Peering at the horizon, Part I


When I was growing up, holiday family get-togethers with my cousins Jennifer and Julie always drummed up a healthy dose of envy.

We didn’t get to see them as often as we saw my other cousins because Jennifer and Julie lived “far away” in the Columbus suburb of Pickerington where my uncle was a teacher.

Jennifer, a year older than me, and Julie, a year younger, always seemed so “cosmopolitan,” so hip. They knew the popular music hits, the latest dances and clothing trends long before the fads ever reached Holmes County – if they ever did reach Holmes County. My cousins were just so cool.

I was envious, but I also eagerly picked their brains as to what was “hot” in Pickerington, so later I could impress my own friends with my worldly knowledge.

Today, I still like to know what’s “hot” – not necessarily in the world of pop culture, but in the world of agriculture. And I don’t do it to impress anyone, I like to stay informed so I can keep you informed.

Knowing what’s on the horizon is a good, proactive dose of preventative medicine – or profitable medicine.

This week and next, I’ll give you my top 10 list of trends, ideas or problems I’ve spotted that will impact agriculture in 2003 and beyond. In no particular order, here are the first five:

* 1. Water. OK, so it didn’t take a genius to realize water will continue to increase in environmental, social and political importance.

Aquifers don’t stop at state borders, nor do they end at international boundaries. As world population increases and competition for water heats up, watch for water wars.

Don’t think you’re immune because you don’t live in California. Water control and quality is an environmental issue that affects us all.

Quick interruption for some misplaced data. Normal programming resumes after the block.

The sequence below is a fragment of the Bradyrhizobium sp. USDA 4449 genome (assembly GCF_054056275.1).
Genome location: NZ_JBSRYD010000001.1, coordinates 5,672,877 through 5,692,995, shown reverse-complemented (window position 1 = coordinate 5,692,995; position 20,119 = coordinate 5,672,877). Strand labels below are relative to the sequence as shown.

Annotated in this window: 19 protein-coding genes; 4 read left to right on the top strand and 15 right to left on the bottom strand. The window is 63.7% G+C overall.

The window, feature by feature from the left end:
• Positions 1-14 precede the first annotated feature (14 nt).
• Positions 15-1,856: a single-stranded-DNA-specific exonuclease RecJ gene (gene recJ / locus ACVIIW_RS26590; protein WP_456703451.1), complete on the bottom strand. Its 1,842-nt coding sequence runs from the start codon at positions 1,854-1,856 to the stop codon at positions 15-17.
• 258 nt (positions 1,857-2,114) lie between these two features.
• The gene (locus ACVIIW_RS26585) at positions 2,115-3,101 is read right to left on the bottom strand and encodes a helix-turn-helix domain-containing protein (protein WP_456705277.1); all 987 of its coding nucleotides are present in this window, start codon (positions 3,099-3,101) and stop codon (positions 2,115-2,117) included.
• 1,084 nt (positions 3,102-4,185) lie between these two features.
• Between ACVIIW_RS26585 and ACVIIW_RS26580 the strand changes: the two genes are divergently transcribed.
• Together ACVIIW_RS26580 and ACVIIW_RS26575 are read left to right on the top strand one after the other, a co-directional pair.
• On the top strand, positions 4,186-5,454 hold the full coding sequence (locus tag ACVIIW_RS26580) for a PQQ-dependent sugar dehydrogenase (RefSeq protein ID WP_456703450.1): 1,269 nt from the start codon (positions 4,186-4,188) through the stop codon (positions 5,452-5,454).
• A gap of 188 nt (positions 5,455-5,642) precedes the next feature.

* 2. Nanotechnology. Think small. Very small – one nanometer is about the size of four water molecules placed side by side.

Thinking small has been big for at least 30 years, but kicked into high gear within the last five years. The president’s FY 2003 budget sought $710 million in nanoscale research, a 17 percent increase over FY2002.

Using nanotechnology research, scientists are relearning basic building blocks of all natural and man-made things.

On the nanotechnology horizon: microscopic sensors that could be applied to the skin of livestock or sprayed on crops that would alert farmers to the presence of disease-causing microbes; new vaccines tailor-made for each virus, and for each patient; quick-testing computer chips that could immediately detect if a food product contained any harmful bacteria.

* 3. Biometric scanning. Security and identification issues are pushing the use of biometric technology (think law enforcement fingerprint scanning).

Your hand, eye, speech patterns, typing patterns, vein patterns on the back of your hand, and even body odor, are unique and can be used.

In medical science, a scan of the eye could reveal certain illnesses (or the user’s excessive use of drugs and alcohol). Kroger food stores have tested a finger-scanning device for retail transactions (pay for your chips and diapers with a touch of your hand).

* 4. Designer foods. The whole “Old MacDonald’s Pharm” scenario could change the face of agriculture.

We’re talking designer milk that could boost immunity or improve lactose utilization. We’re talking milk proteins produced not from cows, but from recombinant organisms, such as yeasts. We’re talking new ways to improve vitamin content of foods. We’re talking new ways of taking medicine.

* 5. Fossilizing fossil fuels. Hydrogen may become the world’s power source. Already, automakers DaimlerChrysler and Toyota are developing fuel-cell-powered cars that convert hydrogen and oxygen into electricity. They plan to put them on the roads by 2010.

(In Part II: (Un)Happy Trails.)


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